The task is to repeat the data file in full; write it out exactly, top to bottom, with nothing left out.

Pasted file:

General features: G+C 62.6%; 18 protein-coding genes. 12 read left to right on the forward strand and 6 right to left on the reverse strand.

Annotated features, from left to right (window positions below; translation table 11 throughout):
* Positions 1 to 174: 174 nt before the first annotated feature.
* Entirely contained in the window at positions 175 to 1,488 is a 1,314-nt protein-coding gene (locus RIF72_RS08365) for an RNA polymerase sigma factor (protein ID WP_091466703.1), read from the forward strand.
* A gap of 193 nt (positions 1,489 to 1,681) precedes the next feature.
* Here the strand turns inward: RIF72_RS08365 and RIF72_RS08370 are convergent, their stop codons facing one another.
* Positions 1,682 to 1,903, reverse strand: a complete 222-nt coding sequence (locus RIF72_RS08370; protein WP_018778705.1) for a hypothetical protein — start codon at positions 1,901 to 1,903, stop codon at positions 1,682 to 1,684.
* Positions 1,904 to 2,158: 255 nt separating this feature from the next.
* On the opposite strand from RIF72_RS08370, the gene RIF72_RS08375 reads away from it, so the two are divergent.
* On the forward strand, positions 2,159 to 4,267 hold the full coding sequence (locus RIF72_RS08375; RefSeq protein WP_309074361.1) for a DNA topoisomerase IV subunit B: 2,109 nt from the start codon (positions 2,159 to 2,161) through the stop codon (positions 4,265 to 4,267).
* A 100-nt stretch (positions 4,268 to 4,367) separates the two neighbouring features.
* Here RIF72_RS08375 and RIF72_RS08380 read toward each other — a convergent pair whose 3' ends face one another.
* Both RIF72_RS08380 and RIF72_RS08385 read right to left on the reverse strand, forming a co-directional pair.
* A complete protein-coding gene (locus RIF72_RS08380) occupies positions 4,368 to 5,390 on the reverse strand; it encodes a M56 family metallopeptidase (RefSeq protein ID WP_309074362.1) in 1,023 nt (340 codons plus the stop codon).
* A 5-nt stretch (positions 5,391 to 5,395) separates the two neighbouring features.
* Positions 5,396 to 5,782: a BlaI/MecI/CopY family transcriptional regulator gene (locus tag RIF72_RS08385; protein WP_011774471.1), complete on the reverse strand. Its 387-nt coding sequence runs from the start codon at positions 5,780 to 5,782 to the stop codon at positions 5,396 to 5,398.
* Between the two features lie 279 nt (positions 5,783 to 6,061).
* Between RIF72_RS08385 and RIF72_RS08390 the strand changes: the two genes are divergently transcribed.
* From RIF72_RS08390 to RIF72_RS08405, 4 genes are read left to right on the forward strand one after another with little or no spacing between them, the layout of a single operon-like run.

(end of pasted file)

General features: G+C 62.6%; 18 protein-coding genes. 12 read left to right on the forward strand and 6 right to left on the reverse strand.

Annotated features, from left to right (window positions below; translation table 11 throughout):
* Positions 1 to 174: 174 nt before the first annotated feature.
* Entirely contained in the window at positions 175 to 1,488 is a 1,314-nt protein-coding gene (locus RIF72_RS08365) for an RNA polymerase sigma factor (protein ID WP_091466703.1), read from the forward strand.
* A gap of 193 nt (positions 1,489 to 1,681) precedes the next feature.
* Here the strand turns inward: RIF72_RS08365 and RIF72_RS08370 are convergent, their stop codons facing one another.
* Positions 1,682 to 1,903, reverse strand: a complete 222-nt coding sequence (locus RIF72_RS08370; protein WP_018778705.1) for a hypothetical protein — start codon at positions 1,901 to 1,903, stop codon at positions 1,682 to 1,684.
* Positions 1,904 to 2,158: 255 nt separating this feature from the next.
* On the opposite strand from RIF72_RS08370, the gene RIF72_RS08375 reads away from it, so the two are divergent.
* On the forward strand, positions 2,159 to 4,267 hold the full coding sequence (locus RIF72_RS08375; RefSeq protein WP_309074361.1) for a DNA topoisomerase IV subunit B: 2,109 nt from the start codon (positions 2,159 to 2,161) through the stop codon (positions 4,265 to 4,267).
* A 100-nt stretch (positions 4,268 to 4,367) separates the two neighbouring features.
* Here RIF72_RS08375 and RIF72_RS08380 read toward each other — a convergent pair whose 3' ends face one another.
* Both RIF72_RS08380 and RIF72_RS08385 read right to left on the reverse strand, forming a co-directional pair.
* A complete protein-coding gene (locus RIF72_RS08380) occupies positions 4,368 to 5,390 on the reverse strand; it encodes a M56 family metallopeptidase (RefSeq protein ID WP_309074362.1) in 1,023 nt (340 codons plus the stop codon).
* A 5-nt stretch (positions 5,391 to 5,395) separates the two neighbouring features.
* Positions 5,396 to 5,782: a BlaI/MecI/CopY family transcriptional regulator gene (locus tag RIF72_RS08385; protein WP_011774471.1), complete on the reverse strand. Its 387-nt coding sequence runs from the start codon at positions 5,780 to 5,782 to the stop codon at positions 5,396 to 5,398.
* Between the two features lie 279 nt (positions 5,783 to 6,061).
* Between RIF72_RS08385 and RIF72_RS08390 the strand changes: the two genes are divergently transcribed.
* From RIF72_RS08390 to RIF72_RS08405, 4 genes are read left to right on the forward strand one after another with little or no spacing between them, the layout of a single operon-like run.